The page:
Citing a number of concerns, NEASC, the New England Association of Schools and Colleges, announced yesterday that Newton South High School does not currently come anywhere near to meeting the standards for public high schools. A spokesman said that Newton South will be removed from their list of accredited institutions unless “major changes are made.”
The school's administration was apparently aware of the possiblity of failure, and took measures to try to meet the accreditation requirements. Faculty and staff trained students for interviews, crafted what they thought was a clear and effective mission statement, and posted enough mission statements around the school that at least one is in sight at all times.
“Really, the single largest factor that led to our decision was the mission statement's language,” said Carl Niemann, the leader of the evaluation committee. “It just didn't use big enough words.” Niemann contrasted Newton South's statement with NEASC's own document, which stresses that “through comission processes which focus on institutional self-evaluation and self-improvement, affiliated institutions are encouraged and assisted in enhancing their effectiveness.”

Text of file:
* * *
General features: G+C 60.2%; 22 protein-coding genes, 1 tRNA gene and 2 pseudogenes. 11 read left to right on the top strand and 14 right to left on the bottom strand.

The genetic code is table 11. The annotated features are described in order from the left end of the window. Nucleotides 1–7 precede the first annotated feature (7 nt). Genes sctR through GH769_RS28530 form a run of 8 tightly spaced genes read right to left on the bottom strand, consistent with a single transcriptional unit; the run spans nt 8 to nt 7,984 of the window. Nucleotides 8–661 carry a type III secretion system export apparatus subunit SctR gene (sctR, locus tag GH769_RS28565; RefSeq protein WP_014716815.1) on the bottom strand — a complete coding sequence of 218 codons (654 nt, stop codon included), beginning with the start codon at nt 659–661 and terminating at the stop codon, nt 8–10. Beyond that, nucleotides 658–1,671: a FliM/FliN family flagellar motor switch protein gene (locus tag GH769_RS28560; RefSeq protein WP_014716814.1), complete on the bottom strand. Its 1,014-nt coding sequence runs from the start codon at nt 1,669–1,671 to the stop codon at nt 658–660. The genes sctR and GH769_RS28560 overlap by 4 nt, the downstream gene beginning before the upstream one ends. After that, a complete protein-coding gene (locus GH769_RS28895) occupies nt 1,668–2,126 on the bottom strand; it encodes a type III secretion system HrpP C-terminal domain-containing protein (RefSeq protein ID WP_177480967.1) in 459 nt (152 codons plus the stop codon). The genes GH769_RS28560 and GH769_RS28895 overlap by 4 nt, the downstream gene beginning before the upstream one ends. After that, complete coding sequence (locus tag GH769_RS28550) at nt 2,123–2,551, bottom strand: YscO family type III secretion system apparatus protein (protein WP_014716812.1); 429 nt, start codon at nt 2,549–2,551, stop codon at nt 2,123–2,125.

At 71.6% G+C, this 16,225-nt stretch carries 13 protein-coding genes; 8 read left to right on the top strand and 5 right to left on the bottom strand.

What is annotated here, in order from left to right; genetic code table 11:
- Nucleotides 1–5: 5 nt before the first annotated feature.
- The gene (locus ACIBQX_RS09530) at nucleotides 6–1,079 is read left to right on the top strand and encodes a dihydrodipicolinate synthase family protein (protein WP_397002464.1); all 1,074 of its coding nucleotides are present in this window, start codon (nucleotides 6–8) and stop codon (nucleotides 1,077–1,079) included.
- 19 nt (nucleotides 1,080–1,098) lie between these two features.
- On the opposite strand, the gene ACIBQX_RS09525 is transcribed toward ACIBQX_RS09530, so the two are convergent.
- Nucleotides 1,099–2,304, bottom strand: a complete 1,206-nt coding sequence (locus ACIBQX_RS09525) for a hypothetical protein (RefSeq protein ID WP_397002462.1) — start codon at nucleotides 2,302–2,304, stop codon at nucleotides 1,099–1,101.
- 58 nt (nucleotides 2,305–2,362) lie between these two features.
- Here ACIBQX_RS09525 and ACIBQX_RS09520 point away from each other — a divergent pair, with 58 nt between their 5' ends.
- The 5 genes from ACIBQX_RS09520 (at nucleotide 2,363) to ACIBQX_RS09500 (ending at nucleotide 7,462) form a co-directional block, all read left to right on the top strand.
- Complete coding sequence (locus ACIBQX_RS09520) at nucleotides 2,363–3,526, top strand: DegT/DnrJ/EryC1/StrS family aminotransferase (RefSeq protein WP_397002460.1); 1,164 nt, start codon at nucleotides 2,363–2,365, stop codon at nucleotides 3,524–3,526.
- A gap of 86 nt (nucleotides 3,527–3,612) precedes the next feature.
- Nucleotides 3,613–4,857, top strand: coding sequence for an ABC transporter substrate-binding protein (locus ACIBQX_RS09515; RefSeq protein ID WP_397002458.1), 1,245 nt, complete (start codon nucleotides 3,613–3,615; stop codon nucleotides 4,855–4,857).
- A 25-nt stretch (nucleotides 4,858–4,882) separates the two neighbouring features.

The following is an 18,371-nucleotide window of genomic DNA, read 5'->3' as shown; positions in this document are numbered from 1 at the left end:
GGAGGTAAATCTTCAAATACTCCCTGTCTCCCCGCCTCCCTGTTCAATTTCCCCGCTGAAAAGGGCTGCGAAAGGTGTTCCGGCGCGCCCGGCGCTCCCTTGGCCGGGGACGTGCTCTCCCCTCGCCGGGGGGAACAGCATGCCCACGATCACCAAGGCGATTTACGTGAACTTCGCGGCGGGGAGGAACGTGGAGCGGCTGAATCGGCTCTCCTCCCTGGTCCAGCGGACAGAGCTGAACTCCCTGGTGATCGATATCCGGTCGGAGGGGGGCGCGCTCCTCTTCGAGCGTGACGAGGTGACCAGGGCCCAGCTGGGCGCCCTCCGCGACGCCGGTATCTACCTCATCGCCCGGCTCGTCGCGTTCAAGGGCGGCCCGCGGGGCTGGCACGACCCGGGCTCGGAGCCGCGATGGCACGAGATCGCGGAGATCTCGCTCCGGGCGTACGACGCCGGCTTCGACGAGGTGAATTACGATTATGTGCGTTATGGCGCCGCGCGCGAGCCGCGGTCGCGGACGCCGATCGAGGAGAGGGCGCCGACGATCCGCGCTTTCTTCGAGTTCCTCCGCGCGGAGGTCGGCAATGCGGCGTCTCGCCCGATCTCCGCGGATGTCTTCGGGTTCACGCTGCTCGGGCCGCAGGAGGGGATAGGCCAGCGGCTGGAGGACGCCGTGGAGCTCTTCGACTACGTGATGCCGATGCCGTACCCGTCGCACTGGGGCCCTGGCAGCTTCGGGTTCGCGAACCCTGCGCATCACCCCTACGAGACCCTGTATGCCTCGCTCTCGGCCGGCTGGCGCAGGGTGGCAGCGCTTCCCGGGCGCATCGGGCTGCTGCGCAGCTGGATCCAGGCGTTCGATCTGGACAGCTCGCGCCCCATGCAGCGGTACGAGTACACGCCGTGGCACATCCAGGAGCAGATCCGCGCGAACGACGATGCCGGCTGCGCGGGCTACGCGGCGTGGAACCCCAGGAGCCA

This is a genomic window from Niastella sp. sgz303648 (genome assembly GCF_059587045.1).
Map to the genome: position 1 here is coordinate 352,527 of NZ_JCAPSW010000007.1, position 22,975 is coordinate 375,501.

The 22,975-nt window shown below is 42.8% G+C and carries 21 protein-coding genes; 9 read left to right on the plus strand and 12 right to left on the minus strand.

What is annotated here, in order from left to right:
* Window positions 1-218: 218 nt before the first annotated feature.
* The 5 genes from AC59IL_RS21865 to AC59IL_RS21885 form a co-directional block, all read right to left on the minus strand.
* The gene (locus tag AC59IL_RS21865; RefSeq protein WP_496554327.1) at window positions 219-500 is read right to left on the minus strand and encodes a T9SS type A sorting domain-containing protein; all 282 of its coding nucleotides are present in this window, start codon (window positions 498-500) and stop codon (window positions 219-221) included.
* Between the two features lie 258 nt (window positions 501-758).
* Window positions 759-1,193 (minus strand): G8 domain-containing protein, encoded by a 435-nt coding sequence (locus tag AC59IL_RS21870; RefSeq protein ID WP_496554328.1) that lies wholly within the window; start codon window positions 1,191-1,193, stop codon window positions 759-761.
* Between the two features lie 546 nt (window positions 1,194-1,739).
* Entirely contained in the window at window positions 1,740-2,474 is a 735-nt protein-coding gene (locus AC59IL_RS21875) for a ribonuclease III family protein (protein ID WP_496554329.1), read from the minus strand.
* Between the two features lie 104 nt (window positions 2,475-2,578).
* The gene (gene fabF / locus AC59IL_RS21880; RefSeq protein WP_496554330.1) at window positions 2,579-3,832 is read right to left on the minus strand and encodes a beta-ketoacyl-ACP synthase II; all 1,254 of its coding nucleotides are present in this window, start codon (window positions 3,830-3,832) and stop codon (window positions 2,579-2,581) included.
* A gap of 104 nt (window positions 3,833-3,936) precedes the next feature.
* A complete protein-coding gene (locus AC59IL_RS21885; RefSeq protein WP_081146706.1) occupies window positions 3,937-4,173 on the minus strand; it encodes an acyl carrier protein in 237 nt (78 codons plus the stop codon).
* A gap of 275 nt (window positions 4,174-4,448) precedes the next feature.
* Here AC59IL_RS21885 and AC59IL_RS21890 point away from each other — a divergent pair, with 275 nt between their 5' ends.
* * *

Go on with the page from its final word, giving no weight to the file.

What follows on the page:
Niemann also mentioned other problems, including garishly painted walls, extreme hallway congestion, and urinals insufficiently far from the floor. “It's difficult to aim low enough with urinals that barely come up to your thighs. They might have passed an inspection from our elementary and middle school division, but quite frankly, these urinals just don't rise to the challenge.”
School officials are currently debating what steps to take next. “We have to reconsider whether our school is really fostering a supportive environment for all learners,” said Brenda Keegan, the acting principal. “Maybe if we double the number of mission statements on the walls we would be accredited. With twice as many posters, students would be twice as confident in our school's efforts, and we would surely meet even the strictest of standards.”
As always, Keegan will be in the cafeteria with candy for anyone who stops worrying about schoolwork and college long enough to think of a solution.
The failure comes as a shock to Newton residents, who had long believed their schools to be among the finest. “Last year's seniors had the fourth-highest average SAT score in the state! How can South not be accredited?” said one concerned parent. “I guess the standardized test scores of the students aren't the best measure of a school's quality, after all.”